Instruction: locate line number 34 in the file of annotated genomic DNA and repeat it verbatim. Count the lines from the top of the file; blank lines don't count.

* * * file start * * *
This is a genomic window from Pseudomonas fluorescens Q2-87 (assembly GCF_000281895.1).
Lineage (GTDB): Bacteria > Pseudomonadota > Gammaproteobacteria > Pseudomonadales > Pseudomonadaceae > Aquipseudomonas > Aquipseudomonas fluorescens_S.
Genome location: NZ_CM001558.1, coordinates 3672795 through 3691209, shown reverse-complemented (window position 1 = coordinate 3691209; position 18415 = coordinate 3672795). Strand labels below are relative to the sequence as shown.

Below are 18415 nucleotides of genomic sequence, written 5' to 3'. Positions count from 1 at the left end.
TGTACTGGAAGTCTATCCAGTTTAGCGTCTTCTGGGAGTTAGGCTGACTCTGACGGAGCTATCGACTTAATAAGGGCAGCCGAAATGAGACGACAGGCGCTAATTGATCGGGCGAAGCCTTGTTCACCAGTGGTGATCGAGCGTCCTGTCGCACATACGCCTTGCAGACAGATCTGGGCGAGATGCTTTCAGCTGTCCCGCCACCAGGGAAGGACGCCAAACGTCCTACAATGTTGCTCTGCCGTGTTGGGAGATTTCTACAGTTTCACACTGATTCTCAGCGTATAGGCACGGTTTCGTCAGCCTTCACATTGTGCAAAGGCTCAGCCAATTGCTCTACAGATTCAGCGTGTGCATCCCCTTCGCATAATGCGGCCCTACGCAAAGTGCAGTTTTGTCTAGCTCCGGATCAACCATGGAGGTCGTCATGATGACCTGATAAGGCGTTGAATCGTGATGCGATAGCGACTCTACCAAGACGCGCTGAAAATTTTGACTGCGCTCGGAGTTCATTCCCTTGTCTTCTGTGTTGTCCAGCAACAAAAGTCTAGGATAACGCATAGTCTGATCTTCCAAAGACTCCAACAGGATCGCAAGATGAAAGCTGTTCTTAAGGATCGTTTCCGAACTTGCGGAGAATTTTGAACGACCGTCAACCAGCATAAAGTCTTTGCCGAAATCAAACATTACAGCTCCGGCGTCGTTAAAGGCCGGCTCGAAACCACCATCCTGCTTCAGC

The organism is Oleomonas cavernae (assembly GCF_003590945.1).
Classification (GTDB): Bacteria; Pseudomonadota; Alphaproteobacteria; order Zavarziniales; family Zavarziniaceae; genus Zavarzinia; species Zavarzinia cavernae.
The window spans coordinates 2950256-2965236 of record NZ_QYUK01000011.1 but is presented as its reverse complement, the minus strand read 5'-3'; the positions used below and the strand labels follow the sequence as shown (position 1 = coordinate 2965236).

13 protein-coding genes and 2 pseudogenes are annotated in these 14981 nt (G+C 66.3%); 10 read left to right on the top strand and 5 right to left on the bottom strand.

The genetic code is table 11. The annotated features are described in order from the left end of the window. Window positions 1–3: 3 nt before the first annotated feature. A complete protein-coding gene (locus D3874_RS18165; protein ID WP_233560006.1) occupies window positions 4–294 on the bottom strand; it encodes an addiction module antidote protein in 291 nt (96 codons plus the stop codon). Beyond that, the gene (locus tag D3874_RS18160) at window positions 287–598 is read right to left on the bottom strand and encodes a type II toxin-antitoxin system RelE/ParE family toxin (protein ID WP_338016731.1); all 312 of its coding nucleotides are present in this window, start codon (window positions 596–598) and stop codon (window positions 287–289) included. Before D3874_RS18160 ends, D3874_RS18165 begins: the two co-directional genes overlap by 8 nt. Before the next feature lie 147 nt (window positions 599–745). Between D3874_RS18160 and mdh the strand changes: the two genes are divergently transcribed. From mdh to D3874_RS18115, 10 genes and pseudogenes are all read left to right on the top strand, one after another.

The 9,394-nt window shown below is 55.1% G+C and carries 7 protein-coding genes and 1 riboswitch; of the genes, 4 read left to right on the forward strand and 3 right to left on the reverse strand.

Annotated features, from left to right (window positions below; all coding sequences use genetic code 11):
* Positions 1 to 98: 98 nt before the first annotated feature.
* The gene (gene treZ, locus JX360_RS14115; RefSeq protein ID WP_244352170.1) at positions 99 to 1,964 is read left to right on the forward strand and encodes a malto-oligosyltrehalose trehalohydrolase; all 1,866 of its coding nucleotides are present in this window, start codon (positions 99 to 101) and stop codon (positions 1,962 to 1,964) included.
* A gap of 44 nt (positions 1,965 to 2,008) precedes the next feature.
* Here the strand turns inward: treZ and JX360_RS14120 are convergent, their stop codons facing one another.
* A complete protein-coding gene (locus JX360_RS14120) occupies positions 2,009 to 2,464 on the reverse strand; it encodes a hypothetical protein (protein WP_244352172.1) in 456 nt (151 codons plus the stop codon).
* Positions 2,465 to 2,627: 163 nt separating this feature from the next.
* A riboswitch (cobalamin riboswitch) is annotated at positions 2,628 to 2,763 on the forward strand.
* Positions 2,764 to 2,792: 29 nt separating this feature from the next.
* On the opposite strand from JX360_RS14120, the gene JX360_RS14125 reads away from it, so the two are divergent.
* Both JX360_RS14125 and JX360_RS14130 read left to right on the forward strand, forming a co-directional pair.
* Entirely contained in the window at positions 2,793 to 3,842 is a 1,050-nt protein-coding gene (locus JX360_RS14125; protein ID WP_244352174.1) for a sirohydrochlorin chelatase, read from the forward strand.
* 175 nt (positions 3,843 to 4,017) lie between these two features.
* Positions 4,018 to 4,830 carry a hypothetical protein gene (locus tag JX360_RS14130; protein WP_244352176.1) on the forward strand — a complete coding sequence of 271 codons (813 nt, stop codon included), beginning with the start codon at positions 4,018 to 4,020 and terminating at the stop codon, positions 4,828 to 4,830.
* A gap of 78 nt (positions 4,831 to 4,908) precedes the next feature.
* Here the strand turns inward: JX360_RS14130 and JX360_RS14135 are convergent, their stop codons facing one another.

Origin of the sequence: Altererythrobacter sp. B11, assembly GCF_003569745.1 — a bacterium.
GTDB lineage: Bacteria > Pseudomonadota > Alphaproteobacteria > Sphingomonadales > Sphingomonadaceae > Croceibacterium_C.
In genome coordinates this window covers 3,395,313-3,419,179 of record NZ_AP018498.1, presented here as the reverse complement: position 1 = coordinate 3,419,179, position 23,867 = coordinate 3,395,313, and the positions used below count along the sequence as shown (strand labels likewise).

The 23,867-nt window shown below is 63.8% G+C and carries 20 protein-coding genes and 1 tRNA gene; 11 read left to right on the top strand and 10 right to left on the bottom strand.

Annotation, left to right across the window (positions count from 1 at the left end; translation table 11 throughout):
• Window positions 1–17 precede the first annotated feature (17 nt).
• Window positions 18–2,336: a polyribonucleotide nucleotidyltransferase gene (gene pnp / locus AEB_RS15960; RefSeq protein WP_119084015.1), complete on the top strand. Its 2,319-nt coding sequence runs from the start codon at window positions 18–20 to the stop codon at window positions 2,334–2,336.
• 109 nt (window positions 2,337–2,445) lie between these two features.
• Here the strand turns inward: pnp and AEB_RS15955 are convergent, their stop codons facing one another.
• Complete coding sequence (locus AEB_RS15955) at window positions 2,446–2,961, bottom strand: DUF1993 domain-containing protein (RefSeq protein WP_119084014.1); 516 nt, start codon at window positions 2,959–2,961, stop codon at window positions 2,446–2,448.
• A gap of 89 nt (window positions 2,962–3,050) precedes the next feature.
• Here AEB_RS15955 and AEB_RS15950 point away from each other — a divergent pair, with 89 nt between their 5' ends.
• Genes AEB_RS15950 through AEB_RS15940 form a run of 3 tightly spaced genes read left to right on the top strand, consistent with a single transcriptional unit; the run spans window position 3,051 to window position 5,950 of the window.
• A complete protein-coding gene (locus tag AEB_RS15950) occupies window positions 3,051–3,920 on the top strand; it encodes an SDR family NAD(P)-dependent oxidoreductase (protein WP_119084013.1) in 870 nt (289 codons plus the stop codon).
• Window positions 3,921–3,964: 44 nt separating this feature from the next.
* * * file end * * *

• Window positions 18–2,336: a polyribonucleotide nucleotidyltransferase gene (gene pnp / locus AEB_RS15960; RefSeq protein WP_119084015.1), complete on the top strand. Its 2,319-nt coding sequence runs from the start codon at window positions 18–20 to the stop codon at window positions 2,334–2,336.